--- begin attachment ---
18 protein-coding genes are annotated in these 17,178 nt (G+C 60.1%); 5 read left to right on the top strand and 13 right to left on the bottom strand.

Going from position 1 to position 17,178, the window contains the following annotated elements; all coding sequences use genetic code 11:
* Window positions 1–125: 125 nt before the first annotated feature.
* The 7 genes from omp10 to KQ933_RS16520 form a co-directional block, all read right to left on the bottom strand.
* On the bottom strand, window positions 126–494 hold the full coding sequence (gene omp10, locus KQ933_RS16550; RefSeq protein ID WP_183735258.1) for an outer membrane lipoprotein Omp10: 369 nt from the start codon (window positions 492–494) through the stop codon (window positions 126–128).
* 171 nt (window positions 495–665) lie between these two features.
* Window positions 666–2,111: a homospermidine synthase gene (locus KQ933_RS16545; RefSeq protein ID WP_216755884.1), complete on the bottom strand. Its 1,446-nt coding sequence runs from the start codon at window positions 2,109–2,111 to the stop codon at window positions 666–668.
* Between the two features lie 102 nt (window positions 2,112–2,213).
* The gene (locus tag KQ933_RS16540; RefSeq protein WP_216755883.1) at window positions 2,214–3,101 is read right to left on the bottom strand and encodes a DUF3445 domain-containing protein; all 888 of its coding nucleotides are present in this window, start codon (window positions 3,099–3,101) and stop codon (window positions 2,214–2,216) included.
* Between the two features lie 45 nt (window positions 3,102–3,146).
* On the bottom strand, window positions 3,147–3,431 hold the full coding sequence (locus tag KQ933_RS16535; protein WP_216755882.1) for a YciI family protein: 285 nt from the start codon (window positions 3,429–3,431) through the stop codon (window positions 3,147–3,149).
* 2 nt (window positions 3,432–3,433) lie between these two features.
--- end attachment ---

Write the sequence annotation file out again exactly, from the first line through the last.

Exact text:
18 protein-coding genes are annotated in these 17,178 nt (G+C 60.1%); 5 read left to right on the top strand and 13 right to left on the bottom strand.

Going from position 1 to position 17,178, the window contains the following annotated elements; all coding sequences use genetic code 11:
* Window positions 1–125: 125 nt before the first annotated feature.
* The 7 genes from omp10 to KQ933_RS16520 form a co-directional block, all read right to left on the bottom strand.
* On the bottom strand, window positions 126–494 hold the full coding sequence (gene omp10, locus KQ933_RS16550; RefSeq protein ID WP_183735258.1) for an outer membrane lipoprotein Omp10: 369 nt from the start codon (window positions 492–494) through the stop codon (window positions 126–128).
* 171 nt (window positions 495–665) lie between these two features.
* Window positions 666–2,111: a homospermidine synthase gene (locus KQ933_RS16545; RefSeq protein ID WP_216755884.1), complete on the bottom strand. Its 1,446-nt coding sequence runs from the start codon at window positions 2,109–2,111 to the stop codon at window positions 666–668.
* Between the two features lie 102 nt (window positions 2,112–2,213).
* The gene (locus tag KQ933_RS16540; RefSeq protein WP_216755883.1) at window positions 2,214–3,101 is read right to left on the bottom strand and encodes a DUF3445 domain-containing protein; all 888 of its coding nucleotides are present in this window, start codon (window positions 3,099–3,101) and stop codon (window positions 2,214–2,216) included.
* Between the two features lie 45 nt (window positions 3,102–3,146).
* On the bottom strand, window positions 3,147–3,431 hold the full coding sequence (locus tag KQ933_RS16535; protein WP_216755882.1) for a YciI family protein: 285 nt from the start codon (window positions 3,429–3,431) through the stop codon (window positions 3,147–3,149).
* 2 nt (window positions 3,432–3,433) lie between these two features.